Diabetes mellitus. Not so long ago that diagnosis was an automatic death sentence for a dog or a cat. Both veterinary and human medicine have come a long way in dealing with the disease, and now we have excellent treatment options available that can often mean that family pets with diabetes can comfortably live the rest of their natural lives in spite of the disease.
This type of diabetes happens in both dogs and cats with some frequency. The onset can be sneaky--often the pet is feeling normal, but an owner may notice an increase in the amount of water drinking and urination. Sometimes a dog who could always make it through the night starts having accidents in the house because she just can’t hold it that long any more. Simple blood work and a urinalysis can produce the diagnosis quickly. Sometimes the early warning signs are not obvious and a patient only gets diagnosed when they get so out of balance that they have a crisis. Those pets often need some intensive care to get them back on their feet, but even then most of them can be stabilized and sent home to be successfully managed.
Unfortunately the oral medications that some people can use to control their diabetes do not work in dogs and cats, so managing diabetes in our pets requires giving them insulin shots twice daily. This is a pretty scary prospect for many people who have never had to do anything like this before. Of course nobody wants to inflict pain on their beloved pet, and twice a day no less. The syringes used to give insulin injections have needles that are not much larger than a hair, so they are so small that pets don’t even notice that they got a shot. I usually recommend giving a special treat at shot time so that pretty soon your dog or cat will be looking forward to their treatment so much that they will come get you if you are late. Handling a syringe and giving an injection seems awkward and hard at first, but it only takes about two days before even the greenest novice becomes an old pro.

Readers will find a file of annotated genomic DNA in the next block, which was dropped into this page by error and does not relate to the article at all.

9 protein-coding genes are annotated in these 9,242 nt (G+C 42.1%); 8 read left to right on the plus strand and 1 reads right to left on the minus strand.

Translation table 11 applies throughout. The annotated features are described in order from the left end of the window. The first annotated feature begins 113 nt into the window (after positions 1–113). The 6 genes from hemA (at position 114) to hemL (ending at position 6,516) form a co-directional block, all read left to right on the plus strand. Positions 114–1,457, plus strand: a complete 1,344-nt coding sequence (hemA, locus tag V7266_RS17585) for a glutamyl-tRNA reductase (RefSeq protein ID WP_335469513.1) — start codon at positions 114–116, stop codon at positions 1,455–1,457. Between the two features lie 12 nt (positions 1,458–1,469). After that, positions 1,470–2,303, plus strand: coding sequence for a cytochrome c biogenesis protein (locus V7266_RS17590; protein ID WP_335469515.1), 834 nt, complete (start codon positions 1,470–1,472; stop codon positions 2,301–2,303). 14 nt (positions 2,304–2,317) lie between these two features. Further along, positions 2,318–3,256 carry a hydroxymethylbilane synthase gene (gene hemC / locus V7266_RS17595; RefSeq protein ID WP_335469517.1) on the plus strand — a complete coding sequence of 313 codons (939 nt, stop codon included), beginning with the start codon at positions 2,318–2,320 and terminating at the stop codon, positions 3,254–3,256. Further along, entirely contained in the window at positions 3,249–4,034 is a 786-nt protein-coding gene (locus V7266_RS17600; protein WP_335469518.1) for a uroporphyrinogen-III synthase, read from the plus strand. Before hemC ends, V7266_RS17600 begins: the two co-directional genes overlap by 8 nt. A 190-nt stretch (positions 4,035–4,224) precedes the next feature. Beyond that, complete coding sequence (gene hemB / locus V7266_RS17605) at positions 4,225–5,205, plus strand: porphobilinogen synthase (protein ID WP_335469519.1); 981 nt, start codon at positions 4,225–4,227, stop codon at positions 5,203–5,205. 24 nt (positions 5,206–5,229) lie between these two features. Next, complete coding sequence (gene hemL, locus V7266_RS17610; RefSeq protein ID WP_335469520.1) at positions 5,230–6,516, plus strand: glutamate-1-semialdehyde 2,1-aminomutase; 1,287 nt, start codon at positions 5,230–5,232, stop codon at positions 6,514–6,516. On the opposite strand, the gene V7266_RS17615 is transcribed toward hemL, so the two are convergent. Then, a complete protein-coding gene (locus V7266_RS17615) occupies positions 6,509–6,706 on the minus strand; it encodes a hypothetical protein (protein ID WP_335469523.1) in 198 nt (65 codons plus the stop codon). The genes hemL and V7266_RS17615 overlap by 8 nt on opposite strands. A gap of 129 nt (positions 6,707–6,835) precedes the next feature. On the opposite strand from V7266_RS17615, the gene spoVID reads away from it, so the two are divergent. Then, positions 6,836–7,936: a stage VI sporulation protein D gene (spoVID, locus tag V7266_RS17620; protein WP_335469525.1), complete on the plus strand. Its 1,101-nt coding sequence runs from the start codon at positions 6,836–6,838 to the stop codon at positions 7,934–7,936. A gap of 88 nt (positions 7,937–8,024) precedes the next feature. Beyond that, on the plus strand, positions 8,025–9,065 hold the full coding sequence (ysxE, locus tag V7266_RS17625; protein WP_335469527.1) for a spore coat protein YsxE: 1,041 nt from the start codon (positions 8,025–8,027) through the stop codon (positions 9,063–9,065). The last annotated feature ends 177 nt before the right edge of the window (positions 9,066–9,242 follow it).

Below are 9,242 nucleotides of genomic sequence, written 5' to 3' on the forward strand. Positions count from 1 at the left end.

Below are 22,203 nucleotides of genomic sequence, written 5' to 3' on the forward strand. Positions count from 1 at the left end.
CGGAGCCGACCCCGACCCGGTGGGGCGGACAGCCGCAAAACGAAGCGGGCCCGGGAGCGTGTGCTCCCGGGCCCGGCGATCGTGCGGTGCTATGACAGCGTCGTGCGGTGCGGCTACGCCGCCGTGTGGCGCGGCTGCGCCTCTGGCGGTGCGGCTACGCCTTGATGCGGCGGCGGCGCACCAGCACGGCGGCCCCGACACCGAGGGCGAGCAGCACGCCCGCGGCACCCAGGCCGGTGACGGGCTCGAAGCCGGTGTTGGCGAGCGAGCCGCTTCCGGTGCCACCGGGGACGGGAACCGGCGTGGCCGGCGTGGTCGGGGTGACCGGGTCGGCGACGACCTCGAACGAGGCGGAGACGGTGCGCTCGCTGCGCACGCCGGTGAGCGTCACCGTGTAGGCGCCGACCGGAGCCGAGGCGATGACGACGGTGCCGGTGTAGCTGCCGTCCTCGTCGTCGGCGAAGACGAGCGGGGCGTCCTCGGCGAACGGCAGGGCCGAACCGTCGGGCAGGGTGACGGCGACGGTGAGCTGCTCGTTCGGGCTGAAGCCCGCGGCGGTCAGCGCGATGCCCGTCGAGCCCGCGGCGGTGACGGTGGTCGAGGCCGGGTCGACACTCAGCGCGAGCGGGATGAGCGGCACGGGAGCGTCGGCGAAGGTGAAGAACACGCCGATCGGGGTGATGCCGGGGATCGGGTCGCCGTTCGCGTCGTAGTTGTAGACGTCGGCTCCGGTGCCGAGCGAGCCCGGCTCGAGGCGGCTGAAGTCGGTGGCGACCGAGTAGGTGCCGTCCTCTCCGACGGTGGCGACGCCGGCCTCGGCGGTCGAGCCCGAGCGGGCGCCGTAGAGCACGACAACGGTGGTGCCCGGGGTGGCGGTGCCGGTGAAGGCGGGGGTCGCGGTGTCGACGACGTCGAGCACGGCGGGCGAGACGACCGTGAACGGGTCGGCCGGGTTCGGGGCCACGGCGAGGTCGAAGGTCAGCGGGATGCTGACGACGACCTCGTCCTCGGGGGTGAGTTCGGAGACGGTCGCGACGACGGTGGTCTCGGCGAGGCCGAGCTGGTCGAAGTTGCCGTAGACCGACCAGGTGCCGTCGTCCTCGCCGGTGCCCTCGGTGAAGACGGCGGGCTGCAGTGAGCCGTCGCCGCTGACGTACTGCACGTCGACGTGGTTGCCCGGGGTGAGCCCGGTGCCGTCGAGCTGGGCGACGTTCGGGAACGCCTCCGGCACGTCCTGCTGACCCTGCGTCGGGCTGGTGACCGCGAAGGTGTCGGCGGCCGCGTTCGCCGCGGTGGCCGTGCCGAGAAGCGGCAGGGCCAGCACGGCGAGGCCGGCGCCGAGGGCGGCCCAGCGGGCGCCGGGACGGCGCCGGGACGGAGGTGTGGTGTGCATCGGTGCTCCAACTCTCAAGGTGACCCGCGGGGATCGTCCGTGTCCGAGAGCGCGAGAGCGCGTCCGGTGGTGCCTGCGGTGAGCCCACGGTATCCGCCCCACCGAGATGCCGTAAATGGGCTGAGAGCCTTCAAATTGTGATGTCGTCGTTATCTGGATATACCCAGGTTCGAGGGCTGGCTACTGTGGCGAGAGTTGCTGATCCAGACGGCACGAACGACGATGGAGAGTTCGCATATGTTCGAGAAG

The internet is another hurdle that may need to be overcome before committing to treatment. Although there is good and accurate information about this complicated systemic disease, there is sometimes wrong or conflicting information too, and unless you already thoroughly understand diabetes in dogs and cats it can be hard to tell what is true and what is not. Bring up questions with your veterinarian, and you can get the straight answer. I often run across websites that are put up by people who have gone through the experience of treating their own pet and they want to share that experience with the world. For some reason these people seem to be the ones with the exceptionally complicated cases or extremely complex treatment regimens. I have had more than one owner come back to me looking a little wild-eyed after surfing the web. They just didn’t think they could do it after reading someone else’s account about how they had to feed their cat food that had been imported from East Timor every two minutes while standing on their head and twirling a hula hoop around their left ankle. Don’t get me wrong, treating a diabetic dog or cat does require a commitment to keeping to a program, but a diabetic pet can be very successfully treated on a daily basis with about as much effort as it would take to give a pill twice a day.
Regular monitoring with your veterinarian is the last thing that owners need to be able to commit to. Diabetics often need modifications to their insulin dosages, and they do not tend to look sick until they are in very bad shape. Skipping checkups because your pet is acting just fine may seem like it is saving money in the short run, but that trip to the emergency center and week-long hospitilization that could have been prevented if the problems had been caught earlier will eat up any theoretical savings in no time. There is a certain level of expense that must be incurred for medications, supplies, and monitoring, so you may need to make a decision about the affordability of treatment before you get going.
Diabetes is a diagnosis that may seem scary at first, but if you have the resources, are willing to engage in a fairly simple routine of giving shots every 12 hours, and can follow up with checkups when needed you very well might be able to give your best friend the rest of her life.